Multi-million dollar expansion at the Greensboro Science Center

GREENSBORO, N.C. — The Greensboro Science Center is renovating the indoor museum and doubling its outdoor zoo, all combined with new technology and interactive elements for families.

The nonprofit hit record attendance last year with more than 430,000 visitors. Executive Director Glenn Dobrogosz hopes they’ll reach half a million this year.

Monday, he shared plans for future stages of growth at the Science Center.

“Sciquarium was under construction and we were exhausted from that! But you have no choice. You have to be looking forward. People want to see more, faster, better, bigger all the time,” he said.

They are looking forward to opening SkyWild, an adventure for visitors involving zip lines and a ropes course in the tree tops above the zoo.

But that’s just the beginning of new exhibits.

Dobrogosz said some parts of the museum have been the same since the 1970s. Renovations starting next year will involve modernizing that section.

Ron Settle, curator of public programs, shared three new areas of the museum that will help science come to life.

One is called “Prehistoric Passages: Realm of Dragons.”

“You’ll enter through a wormhole traveling back in time,” Settle explained. “But some of the features will be bringing dinosaurs into the present. Here, for instance, we’ve got a triceratops making its way through Center City Park downtown,” he pointed to an interactive iPad application demonstrating their vision for the exhibit.

“Visitors will be able to use their own smartphones, aim at an exhibit and features that aren’t visible to the naked eye will appear through the window of your smart device,” he added.

Settle said, for example, a visitor might point his or her smart phone at a dinosaur egg and see a video of the egg hatching and baby dinosaur coming to life.

They also plan to incorporate holographic cases that can hold fossils and come to life in 3D active images.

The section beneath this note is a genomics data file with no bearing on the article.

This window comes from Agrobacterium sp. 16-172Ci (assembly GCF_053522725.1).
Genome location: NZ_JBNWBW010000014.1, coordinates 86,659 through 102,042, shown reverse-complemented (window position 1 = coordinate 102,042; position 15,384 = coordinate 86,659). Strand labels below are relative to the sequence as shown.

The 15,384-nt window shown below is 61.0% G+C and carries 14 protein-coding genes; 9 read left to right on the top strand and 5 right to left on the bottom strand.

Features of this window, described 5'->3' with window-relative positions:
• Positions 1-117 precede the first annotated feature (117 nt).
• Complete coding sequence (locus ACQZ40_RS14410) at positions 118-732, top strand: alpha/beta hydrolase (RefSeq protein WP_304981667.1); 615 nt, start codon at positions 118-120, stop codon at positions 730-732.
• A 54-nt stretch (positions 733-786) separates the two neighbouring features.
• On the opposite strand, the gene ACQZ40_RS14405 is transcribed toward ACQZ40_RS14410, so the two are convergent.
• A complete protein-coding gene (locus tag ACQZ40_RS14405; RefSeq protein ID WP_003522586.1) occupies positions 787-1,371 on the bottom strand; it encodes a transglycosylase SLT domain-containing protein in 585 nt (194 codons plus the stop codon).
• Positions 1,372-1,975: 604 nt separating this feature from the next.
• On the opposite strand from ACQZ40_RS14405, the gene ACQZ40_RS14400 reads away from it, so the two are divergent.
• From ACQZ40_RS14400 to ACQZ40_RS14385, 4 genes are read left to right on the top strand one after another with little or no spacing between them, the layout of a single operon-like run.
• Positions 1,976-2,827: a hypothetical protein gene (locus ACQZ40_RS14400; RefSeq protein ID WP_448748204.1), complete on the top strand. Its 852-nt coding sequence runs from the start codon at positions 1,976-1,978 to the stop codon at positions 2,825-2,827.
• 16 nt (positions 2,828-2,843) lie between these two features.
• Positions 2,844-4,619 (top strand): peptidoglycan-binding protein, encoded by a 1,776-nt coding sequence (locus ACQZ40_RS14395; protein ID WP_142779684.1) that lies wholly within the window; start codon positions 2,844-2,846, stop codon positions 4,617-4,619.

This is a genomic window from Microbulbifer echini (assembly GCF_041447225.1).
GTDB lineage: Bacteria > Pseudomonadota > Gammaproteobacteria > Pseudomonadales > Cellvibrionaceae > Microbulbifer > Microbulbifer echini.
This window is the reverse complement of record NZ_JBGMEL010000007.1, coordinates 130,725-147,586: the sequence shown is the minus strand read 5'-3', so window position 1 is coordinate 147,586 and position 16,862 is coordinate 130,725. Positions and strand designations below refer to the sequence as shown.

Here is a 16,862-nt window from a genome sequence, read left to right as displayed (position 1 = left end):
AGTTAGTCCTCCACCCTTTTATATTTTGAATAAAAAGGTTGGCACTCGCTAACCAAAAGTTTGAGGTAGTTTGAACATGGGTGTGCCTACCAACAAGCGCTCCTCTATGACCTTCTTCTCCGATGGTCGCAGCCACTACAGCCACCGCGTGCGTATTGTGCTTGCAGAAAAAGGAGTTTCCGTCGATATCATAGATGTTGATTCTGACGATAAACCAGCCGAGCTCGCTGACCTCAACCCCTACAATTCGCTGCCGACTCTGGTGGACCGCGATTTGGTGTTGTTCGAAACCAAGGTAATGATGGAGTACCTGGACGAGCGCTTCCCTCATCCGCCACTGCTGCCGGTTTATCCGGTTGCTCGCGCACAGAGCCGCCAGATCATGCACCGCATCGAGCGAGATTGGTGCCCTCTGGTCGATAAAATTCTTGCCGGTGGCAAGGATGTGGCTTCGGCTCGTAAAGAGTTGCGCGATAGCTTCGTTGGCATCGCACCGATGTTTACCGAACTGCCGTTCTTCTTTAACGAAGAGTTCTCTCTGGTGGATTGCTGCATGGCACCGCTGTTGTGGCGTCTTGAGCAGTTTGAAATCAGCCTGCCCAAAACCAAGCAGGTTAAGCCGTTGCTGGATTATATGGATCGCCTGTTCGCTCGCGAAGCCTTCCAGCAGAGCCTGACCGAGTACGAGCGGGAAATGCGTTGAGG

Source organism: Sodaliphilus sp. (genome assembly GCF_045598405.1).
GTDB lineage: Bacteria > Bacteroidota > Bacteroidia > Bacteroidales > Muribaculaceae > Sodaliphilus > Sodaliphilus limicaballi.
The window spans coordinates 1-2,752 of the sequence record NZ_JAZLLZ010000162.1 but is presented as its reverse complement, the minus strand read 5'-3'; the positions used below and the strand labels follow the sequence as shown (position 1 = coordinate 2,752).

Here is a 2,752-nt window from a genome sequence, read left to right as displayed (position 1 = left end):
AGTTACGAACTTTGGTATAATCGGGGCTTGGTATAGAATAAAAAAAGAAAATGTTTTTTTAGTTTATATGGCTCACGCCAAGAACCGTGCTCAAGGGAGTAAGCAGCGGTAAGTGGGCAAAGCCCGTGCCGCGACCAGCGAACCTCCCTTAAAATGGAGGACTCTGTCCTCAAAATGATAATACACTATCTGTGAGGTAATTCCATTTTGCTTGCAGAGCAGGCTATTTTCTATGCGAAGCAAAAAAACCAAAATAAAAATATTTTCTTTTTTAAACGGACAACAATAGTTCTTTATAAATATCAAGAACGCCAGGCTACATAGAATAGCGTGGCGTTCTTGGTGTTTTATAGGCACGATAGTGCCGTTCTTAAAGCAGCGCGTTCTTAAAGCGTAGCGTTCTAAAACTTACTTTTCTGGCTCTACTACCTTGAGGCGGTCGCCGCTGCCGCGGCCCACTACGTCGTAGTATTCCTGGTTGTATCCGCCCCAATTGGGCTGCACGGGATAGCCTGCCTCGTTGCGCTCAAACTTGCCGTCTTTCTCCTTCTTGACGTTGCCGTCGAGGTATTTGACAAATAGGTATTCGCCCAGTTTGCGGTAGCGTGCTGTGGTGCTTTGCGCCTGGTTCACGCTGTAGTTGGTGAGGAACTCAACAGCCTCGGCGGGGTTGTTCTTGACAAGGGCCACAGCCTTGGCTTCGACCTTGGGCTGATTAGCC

The museum will house komodo dragons, a first in North Carolina, along with huge robotic dragonflies flying above.

“Wunderworld: Denizens of the Dark” will be a biological and geological exhibit allowing visitors to explore subterranean areas.

“We’re going to make the area come to life with all kinds of subterranean creatures like scorpions, snakes,” Settle said.

A third area is designed as “SciPlay Bay,” specifically for the youngest scientists.

“We are talking about small children so as they explore the undersea world, we’ll have characters that are going to be able to talk to them,” Settle said.

It will feature a submarine structure kids can climb on and a kite-flying simulation section.

Dobrogosz said SkyWild and museum renovations will happen over the next two years, costing $5-6 million.

The following stage is the biggest — doubling the size of the Animal Discovery Zoo outside from 12 to nearly 24 acres. That will cost an estimated $10 million.

Dobrogosz said the newest zoo section, “Rainbow River Gorge,” will highlight the sights, sounds, colors and survival of endangered species.

“We hand-selected some really amazing animals that will make their debut here in North Carolina,” Dobrogosz revealed.

Those new animals will include okapi, a small giraffe found in the Congo, snow leopards, pygmy hippos and cassowary birds. The Nile crocodile and tigers already in the zoo will be moved to the new area, too.

“Instead of walking through a zoo going exhibit to exhibit to exhibit, you’re going to be immersed in a realm. Waterfalls all around you, mist and natural rainbows.”

The ventures will all open up additional jobs at the nonprofit.

Construction will be funded by a combination of private donors and a $20 million bond citizens passed by a vote in 2009.

“A lot of people think when the Sciquarium opened that we used up all the bond money. We only used 50 percent. So we still have 50 percent of the money to go, and no doubt we’re looking into a private campaign of some form that will help supplement that,” Dobrogosz explained.

He said research estimated the Science Center would have a $25 million economic impact on the community per year when it reached the attendance numbers they hit last year.

But it’s about more than just the bottom line for him and his staff.

“Hopefully, the diminishing number of college students we see going into the science will start to go up as people are inspired by life around them.”

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